6 Comments

Summary:

LevelUp said it’s the first mobile payment service to serve every point of sale in a major sporting venue. It’s launching at the KFC Yum Center in Louisville, where users can pay with LevelUp at 200 concession stands.

LevelUp, KFC Yum Center
photo: LevelUp

Mobile payment startup LevelUp, which has been lining up restaurants and businesses around the country, is now taking on a major sporting and events venue: the KFC Yum! Center in Louisville, Ky., home of the University of Louisville basketball team. Though other sporting venues have tested mobile payments or enabled order-at-your-seat options, LevelUp said this is the first mobile payment deployment at a major sporting venue that works at all of its concession stands.

When visitors to the center arrive for a basketball game on Thursday, they will be able to whip out their LevelUp app and pay at 200 food and beverage concession stands. LevelUp was able to integrate quickly at the arena because it struck a deal last month with point-of-sale maker Micros, which supplies the venue’s point of sale hardware. Users can just flash their LevelUp app’s QR code, which is tied to a stored credit or debit card, and employees will scan the app using their existing hardware or with LevelUp’s scanners.

“This is not a pilot. This is: leave your wallet at the door or at home and wherever you want to buy something, you can buy it with your phone,” said LevelUp’s Chief Ninja Seth Priebatsch.

This is LevelUp’s biggest deployment to date and will be a prime test for the system. Centerplate, the hospitality company that manages the KFC Yum! Center, also oversees dozens of other big venues all around the country. If all goes well, LevelUp could be deployed in many more big event locations. Centerplate is taking advantage of LevelUp’s free interchange fees, which means they don’t pay the traditional transaction fees on purchases through LevelUp. They instead will run paid user acquisition and loyalty campaigns through LevelUp. So a new user will be able to get a $2 credit toward their first purchase while existing users can get discounts for purchasing larger amounts of food and beverage.

LevelUp, mobile paymentsPriebatsch told me the arena deal is significant because it demonstrates the work LevelUp has done to build out its mobile payment system. The company last month announced it had integrated with three of the top point-of-sale systems: Micros, Positouch and Dinerware POS Systems, which cover 30 percent of all POS systems. LevelUp is also working to integrate with nine of the top 10 POS systems.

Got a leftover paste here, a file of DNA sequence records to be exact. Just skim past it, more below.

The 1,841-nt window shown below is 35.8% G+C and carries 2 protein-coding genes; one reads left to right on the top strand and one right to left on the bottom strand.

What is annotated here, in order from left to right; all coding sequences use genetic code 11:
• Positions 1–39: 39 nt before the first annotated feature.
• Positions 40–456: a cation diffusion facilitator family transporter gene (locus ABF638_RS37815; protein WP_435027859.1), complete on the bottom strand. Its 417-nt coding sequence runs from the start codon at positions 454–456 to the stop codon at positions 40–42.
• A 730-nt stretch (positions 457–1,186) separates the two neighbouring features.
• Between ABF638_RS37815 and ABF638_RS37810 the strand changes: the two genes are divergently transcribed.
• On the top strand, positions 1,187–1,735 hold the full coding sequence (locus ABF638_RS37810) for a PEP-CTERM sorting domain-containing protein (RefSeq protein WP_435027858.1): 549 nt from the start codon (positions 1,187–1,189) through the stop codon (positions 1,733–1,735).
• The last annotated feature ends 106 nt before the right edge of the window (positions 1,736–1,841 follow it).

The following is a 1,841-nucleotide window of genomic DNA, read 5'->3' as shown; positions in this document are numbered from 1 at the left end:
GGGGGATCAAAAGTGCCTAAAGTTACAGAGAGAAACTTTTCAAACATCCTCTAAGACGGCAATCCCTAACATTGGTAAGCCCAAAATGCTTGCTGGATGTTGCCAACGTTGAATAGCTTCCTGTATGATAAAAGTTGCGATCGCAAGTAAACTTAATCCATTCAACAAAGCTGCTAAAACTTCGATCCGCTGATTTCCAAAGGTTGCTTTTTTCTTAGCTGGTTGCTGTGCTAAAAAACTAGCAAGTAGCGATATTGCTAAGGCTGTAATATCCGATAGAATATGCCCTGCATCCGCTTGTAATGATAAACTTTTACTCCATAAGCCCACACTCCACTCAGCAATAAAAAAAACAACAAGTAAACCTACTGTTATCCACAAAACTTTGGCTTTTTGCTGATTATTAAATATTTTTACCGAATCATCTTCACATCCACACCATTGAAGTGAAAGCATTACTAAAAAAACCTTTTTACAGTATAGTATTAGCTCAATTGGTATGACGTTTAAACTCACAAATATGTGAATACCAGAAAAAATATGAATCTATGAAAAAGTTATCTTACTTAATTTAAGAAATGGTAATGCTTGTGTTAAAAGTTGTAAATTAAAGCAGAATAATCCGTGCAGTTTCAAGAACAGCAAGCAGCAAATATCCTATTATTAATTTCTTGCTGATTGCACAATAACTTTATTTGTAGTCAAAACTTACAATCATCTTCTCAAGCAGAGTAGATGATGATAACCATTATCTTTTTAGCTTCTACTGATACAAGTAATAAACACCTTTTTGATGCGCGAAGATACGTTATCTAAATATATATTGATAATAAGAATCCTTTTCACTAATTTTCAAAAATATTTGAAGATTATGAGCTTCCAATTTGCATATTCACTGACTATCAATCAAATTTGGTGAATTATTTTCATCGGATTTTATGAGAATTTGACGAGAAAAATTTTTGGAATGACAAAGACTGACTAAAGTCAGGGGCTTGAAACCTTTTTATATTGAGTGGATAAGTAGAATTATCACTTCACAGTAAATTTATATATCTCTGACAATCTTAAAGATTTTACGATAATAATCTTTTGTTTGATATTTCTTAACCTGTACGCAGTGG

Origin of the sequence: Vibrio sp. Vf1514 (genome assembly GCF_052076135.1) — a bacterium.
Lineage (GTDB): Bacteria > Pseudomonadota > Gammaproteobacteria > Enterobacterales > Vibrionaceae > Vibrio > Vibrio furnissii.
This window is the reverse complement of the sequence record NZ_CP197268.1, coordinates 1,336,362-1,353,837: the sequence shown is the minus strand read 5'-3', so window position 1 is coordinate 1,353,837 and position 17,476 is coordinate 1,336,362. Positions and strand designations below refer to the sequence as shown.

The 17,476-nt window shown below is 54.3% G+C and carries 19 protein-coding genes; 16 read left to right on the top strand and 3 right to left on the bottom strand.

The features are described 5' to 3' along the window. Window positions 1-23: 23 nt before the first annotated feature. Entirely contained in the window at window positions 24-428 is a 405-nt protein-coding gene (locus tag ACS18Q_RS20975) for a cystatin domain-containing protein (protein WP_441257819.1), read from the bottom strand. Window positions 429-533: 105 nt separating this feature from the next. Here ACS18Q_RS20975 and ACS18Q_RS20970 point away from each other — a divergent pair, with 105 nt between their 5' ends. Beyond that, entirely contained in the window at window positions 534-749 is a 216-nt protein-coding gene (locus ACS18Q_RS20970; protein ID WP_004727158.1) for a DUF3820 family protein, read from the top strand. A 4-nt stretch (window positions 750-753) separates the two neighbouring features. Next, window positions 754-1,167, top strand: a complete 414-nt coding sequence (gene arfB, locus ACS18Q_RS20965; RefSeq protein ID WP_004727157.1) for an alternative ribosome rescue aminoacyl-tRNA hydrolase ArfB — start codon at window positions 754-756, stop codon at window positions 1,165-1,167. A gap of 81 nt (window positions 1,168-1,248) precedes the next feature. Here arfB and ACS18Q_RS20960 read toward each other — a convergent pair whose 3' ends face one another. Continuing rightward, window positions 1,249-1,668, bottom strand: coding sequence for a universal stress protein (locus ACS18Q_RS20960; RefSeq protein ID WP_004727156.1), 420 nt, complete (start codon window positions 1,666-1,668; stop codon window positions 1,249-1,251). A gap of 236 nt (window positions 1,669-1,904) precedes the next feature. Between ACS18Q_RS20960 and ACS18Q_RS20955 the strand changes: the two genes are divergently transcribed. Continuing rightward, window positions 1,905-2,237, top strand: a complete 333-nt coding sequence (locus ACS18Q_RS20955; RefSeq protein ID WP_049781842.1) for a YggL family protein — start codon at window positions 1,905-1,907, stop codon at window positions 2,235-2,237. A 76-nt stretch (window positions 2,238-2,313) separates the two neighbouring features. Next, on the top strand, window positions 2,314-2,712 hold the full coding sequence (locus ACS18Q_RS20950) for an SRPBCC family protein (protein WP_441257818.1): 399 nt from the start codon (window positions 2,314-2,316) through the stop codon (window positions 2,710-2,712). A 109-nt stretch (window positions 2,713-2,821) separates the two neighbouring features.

The significance of that is that it allows merchants to easily offer LevelUp as another payment type, alongside cash and credit cards. KFC Yum!, for example, was able to integrate LevelUp within one day, said Priebatsch. Merchants can also see their LevelUp transactions recorded with all of their other transactions and they can access LevelUp’s loyalty analytics data inside their POS system.

LevelUp, which is currently deployed with 4,000 merchants at more than 7,000 locations, is also looking to try out new services at the KFC Yum! Center. For instance, it could use its transaction data to sense when sales activity is low and then send users an offer through their app to get them to come back to the concession stand. Or it could direct people to certain stands that are less crowded at peak times.

Priebatsch said a mobile payment deployment inside of a big venue also opens up different use cases. Instead of users stopping by for a quick visit at a quick-serve restaurant, LevelUp can now contemplate how it can engage someone over a visit that lasts a few hours. The beauty of a mobile payment system is that it can help merchants understand what their customers are doing. And if they’re still on the premises, business owners have a chance to engage them more than once with an offer or a message.

That’s why I think it makes sense for big venues like stadiums and amusement parks to give mobile payments a shot. It’s not so much about making the actual payment experience easier. But they have a potential communication channel to their customers while they’re on site.

  1. Not sure how this benefits the consumer. Still have to leave your seat and still have to show ID when purchasing alcohol. My wallet will still be in my pocket and I won’t be able to leave it at home. Same benefit as using my card.

    Share
    1. There are also offers and rewards that you couldn’t get if you were using cash.

      Share
  2. Thomas McCrohan Thursday, November 15, 2012

    What kind of offers and rewards would a ticketholder receive by paying with LevelUP in the Ryan, stadium?

    Share
    1. “They instead will run paid user acquisition and loyalty campaigns through LevelUp. So a new user will be able to get a $2 credit toward their first purchase while existing users can get discounts for purchasing larger amounts of food and beverage.”

      Share
  3. Today, I used the app for the first time. A friend of mine owns a local establishment and my bill for lunch for $29.43. I wanted to test the system to see how it works. I was given a $2 credit which is covered by Levelup and deposited into the merchants bank account. I understand that I after I spend $50, I’ll receive a $5 credit of which Levelup keeps 35% or a $1.75. If I go to lunch again and my bill is exactly the same $29.43, interchange alone would cost Levelup $1.724. Also, taking into consideration the $2 that Levelup offered as a one-time bonus, they lose an additional $0.25 on my first $50. $1.75 in revenue and a cost of $1.974 doesn’t seem to add up?

    Share
  4. Just want to know if McDonald’s and WalMart and what other places accept level up.

    Share

Comments have been disabled for this post